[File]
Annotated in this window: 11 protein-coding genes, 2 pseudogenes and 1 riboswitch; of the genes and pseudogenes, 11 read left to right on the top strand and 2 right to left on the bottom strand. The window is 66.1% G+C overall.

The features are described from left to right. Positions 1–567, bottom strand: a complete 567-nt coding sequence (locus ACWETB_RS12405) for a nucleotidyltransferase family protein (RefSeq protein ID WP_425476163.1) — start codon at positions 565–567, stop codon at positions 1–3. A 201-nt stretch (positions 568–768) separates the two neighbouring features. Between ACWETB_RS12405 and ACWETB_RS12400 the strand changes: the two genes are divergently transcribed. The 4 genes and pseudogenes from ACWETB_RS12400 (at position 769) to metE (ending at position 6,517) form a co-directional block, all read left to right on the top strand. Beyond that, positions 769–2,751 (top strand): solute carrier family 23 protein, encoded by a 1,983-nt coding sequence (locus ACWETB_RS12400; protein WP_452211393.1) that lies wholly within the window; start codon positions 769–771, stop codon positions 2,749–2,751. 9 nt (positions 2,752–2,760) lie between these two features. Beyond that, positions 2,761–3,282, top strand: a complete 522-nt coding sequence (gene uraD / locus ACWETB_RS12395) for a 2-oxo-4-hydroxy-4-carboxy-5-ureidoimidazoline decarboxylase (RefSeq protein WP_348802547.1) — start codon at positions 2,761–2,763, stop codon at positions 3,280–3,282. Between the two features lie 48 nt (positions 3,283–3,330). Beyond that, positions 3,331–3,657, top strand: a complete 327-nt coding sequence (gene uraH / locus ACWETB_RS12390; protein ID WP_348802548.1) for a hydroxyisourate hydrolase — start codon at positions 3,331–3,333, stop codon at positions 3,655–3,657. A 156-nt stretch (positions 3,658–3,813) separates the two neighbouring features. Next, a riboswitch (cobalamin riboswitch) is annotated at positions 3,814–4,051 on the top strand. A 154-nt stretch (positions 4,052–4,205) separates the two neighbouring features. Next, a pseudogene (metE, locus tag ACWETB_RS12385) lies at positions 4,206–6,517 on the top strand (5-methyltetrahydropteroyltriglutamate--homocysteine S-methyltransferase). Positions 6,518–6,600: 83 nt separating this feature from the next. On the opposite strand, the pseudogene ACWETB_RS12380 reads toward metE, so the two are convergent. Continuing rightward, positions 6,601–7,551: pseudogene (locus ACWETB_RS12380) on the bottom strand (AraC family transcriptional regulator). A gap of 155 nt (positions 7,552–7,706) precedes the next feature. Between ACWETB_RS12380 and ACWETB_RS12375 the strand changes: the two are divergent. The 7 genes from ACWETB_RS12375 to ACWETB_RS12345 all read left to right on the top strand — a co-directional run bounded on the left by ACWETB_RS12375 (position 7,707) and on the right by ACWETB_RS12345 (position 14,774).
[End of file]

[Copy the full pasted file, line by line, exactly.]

Annotated in this window: 11 protein-coding genes, 2 pseudogenes and 1 riboswitch; of the genes and pseudogenes, 11 read left to right on the top strand and 2 right to left on the bottom strand. The window is 66.1% G+C overall.

The features are described from left to right. Positions 1–567, bottom strand: a complete 567-nt coding sequence (locus ACWETB_RS12405) for a nucleotidyltransferase family protein (RefSeq protein ID WP_425476163.1) — start codon at positions 565–567, stop codon at positions 1–3. A 201-nt stretch (positions 568–768) separates the two neighbouring features. Between ACWETB_RS12405 and ACWETB_RS12400 the strand changes: the two genes are divergently transcribed. The 4 genes and pseudogenes from ACWETB_RS12400 (at position 769) to metE (ending at position 6,517) form a co-directional block, all read left to right on the top strand. Beyond that, positions 769–2,751 (top strand): solute carrier family 23 protein, encoded by a 1,983-nt coding sequence (locus ACWETB_RS12400; protein WP_452211393.1) that lies wholly within the window; start codon positions 769–771, stop codon positions 2,749–2,751. 9 nt (positions 2,752–2,760) lie between these two features. Beyond that, positions 2,761–3,282, top strand: a complete 522-nt coding sequence (gene uraD / locus ACWETB_RS12395) for a 2-oxo-4-hydroxy-4-carboxy-5-ureidoimidazoline decarboxylase (RefSeq protein WP_348802547.1) — start codon at positions 2,761–2,763, stop codon at positions 3,280–3,282. Between the two features lie 48 nt (positions 3,283–3,330). Beyond that, positions 3,331–3,657, top strand: a complete 327-nt coding sequence (gene uraH / locus ACWETB_RS12390; protein ID WP_348802548.1) for a hydroxyisourate hydrolase — start codon at positions 3,331–3,333, stop codon at positions 3,655–3,657. A 156-nt stretch (positions 3,658–3,813) separates the two neighbouring features. Next, a riboswitch (cobalamin riboswitch) is annotated at positions 3,814–4,051 on the top strand. A 154-nt stretch (positions 4,052–4,205) separates the two neighbouring features. Next, a pseudogene (metE, locus tag ACWETB_RS12385) lies at positions 4,206–6,517 on the top strand (5-methyltetrahydropteroyltriglutamate--homocysteine S-methyltransferase). Positions 6,518–6,600: 83 nt separating this feature from the next. On the opposite strand, the pseudogene ACWETB_RS12380 reads toward metE, so the two are convergent. Continuing rightward, positions 6,601–7,551: pseudogene (locus ACWETB_RS12380) on the bottom strand (AraC family transcriptional regulator). A gap of 155 nt (positions 7,552–7,706) precedes the next feature. Between ACWETB_RS12380 and ACWETB_RS12375 the strand changes: the two are divergent. The 7 genes from ACWETB_RS12375 to ACWETB_RS12345 all read left to right on the top strand — a co-directional run bounded on the left by ACWETB_RS12375 (position 7,707) and on the right by ACWETB_RS12345 (position 14,774).